With these last two MI films, we get two sides of Cruise/Hunt coin. In GHOST PROTOCOL we get the dramatic Cruise. Still as charming as ever, the Ethan Hunt in this movie is still dealing with the inner turmoil of having to say goodbye to his wife Julia (Michelle Monaghan, who is coming back for the new movie, FALLOUT). He acts like a man with nothing to lose, a mad sense of determination burning behind the eyes. Cruise has the acting chops to match the showmanship, turning in his most complicated work as Hunt yet.
On the other side of the coin, we have Crusie the showman, the entertainer, the man who will strap himself to an airplane and barrel down the highway on a motorcycle, all for our enjoyment. In ROGUE NATION he proves he is an unparalleled action superstar who remains so goddamn entertaining to watch. He commands the screen at all turns and even wrings out a few laughs here and there. At one point Hunt was brought back from death after drowning, and Cruise plays up the drunk/dazed state to pure comic perfection, all while performing some amazing stunt driving. ROGUE NATION makes use of all of Cruise's skills and reminds us why we are grateful to have him in our lives.
The past MI films featured Hunt assembling his team to go hunt bad guys, but the roles in GHOST PROTOCOL's team are much more pronounced than before. Each character has a role to fill. Benji is the tech-guy/comic relief; Jane is the sexy, capable, tough woman spy and; Brandt is the black sheep, the one element with an air of secrecy around him, and who must prove himself. This is still Cruise's story, but the characters around him are more interesting and involved this time around, marking another major step forward for the franchise.
Many of the characters in MI4 returned for MI5 (sans Paula Patton), and they each get new elements to play with. Benji is itching to prove himself in the field and grows closer to Hunt; Brandt deals with the political aspects of the movie against Alec Baldwin's Hunley and; Faust is an excellent addition, testing Hunt as a bit of a femme fatale. Also factor in some improved villain work, and ROGUE NATION makes for a more crowded canvas that makes use of all the additions.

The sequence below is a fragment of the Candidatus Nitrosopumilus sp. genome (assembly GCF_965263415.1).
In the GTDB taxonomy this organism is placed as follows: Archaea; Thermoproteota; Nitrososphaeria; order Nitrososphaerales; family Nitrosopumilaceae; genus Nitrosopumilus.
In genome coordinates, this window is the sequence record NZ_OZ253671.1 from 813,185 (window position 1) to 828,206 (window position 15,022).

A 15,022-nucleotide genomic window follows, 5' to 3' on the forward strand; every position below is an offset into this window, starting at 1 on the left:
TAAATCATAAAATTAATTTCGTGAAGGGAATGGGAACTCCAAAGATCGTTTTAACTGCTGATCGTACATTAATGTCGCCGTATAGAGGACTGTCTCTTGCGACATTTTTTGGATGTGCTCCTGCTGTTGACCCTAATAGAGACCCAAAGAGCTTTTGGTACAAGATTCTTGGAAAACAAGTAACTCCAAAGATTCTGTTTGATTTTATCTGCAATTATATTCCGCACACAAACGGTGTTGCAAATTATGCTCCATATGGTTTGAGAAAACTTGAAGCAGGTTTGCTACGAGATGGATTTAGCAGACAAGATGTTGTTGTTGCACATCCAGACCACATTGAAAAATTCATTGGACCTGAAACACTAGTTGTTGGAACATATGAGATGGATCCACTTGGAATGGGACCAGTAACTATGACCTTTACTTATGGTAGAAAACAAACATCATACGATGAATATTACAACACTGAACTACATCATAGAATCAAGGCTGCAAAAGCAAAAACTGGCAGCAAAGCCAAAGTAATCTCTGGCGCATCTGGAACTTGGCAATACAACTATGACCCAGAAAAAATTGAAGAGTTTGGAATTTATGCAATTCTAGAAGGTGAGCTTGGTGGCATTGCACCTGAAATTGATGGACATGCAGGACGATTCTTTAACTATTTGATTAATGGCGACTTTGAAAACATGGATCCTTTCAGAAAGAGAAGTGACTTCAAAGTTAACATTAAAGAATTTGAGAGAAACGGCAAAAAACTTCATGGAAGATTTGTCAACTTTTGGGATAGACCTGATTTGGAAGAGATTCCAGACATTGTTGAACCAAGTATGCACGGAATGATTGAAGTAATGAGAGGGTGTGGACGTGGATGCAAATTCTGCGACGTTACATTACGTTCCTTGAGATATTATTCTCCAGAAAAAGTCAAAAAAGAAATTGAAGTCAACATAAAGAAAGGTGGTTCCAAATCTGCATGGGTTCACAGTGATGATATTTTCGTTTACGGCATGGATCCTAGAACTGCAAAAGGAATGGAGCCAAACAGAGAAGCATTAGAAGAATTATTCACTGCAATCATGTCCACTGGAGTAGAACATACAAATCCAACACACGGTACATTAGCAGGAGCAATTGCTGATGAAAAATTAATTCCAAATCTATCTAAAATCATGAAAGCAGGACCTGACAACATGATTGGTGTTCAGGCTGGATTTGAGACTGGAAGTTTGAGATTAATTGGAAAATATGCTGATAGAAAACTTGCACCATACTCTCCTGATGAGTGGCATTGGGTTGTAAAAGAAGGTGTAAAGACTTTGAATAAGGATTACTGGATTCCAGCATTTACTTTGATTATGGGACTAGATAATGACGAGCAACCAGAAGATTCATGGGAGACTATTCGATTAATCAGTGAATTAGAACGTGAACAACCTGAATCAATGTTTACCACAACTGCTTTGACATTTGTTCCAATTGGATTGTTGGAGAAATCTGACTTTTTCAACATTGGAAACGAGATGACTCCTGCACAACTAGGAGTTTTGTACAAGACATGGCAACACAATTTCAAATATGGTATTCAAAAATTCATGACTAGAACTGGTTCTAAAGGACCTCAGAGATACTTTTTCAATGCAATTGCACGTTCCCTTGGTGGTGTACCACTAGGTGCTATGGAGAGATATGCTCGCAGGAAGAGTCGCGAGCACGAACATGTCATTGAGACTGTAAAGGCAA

Golden Schmoes:
    Best Action Sequence: "Climbing the Dubar Building"
    Best Director: Brad Bird
    Coolest Character: Ethan Hunt
    Best Trailer
    Most Memorable Scene: "Climbing the Dubar Building
    Best T&A of the Year: Paula Patton
Praise Money:
    $209 million domestic ($694 million global)
Golden Schmoes:
    Best DVD of the Year
    Best T&A of the Year: Rebecca Ferguson
Praise Money:
    $195 million domestic ($682 million global)

Doing this feature has been an interesting experience for me. Several times I have gone in favoring one movie, but when going through the individual pieces upon revisiting I found myself favoring the other side. Such is the case here. I always touted the GHOST PROTOCOL as being my favorite MI film, with ROGUE NATION a close second. The stunts were incredible, the cast was great, and the whole experience made the series fun again. But in rewatching both movies I find myself falling in love with ROGUE NATION all over again. Everything GHOST PROTOCOL set up in terms of character and style NATION was able to honor and improve upon in almost every way. The stunts are bigger without being bloated; the character dynamics are richer with several new, interesting additions and; Cruise turns in one of his most show-stopping efforts yet. Both movies are tremendous action films, with ROGUE NATION doing everything just a bit better. But, hey, this is the closest I'm ever going to come to picking the favorite of my children. My actual children will always know who I love more.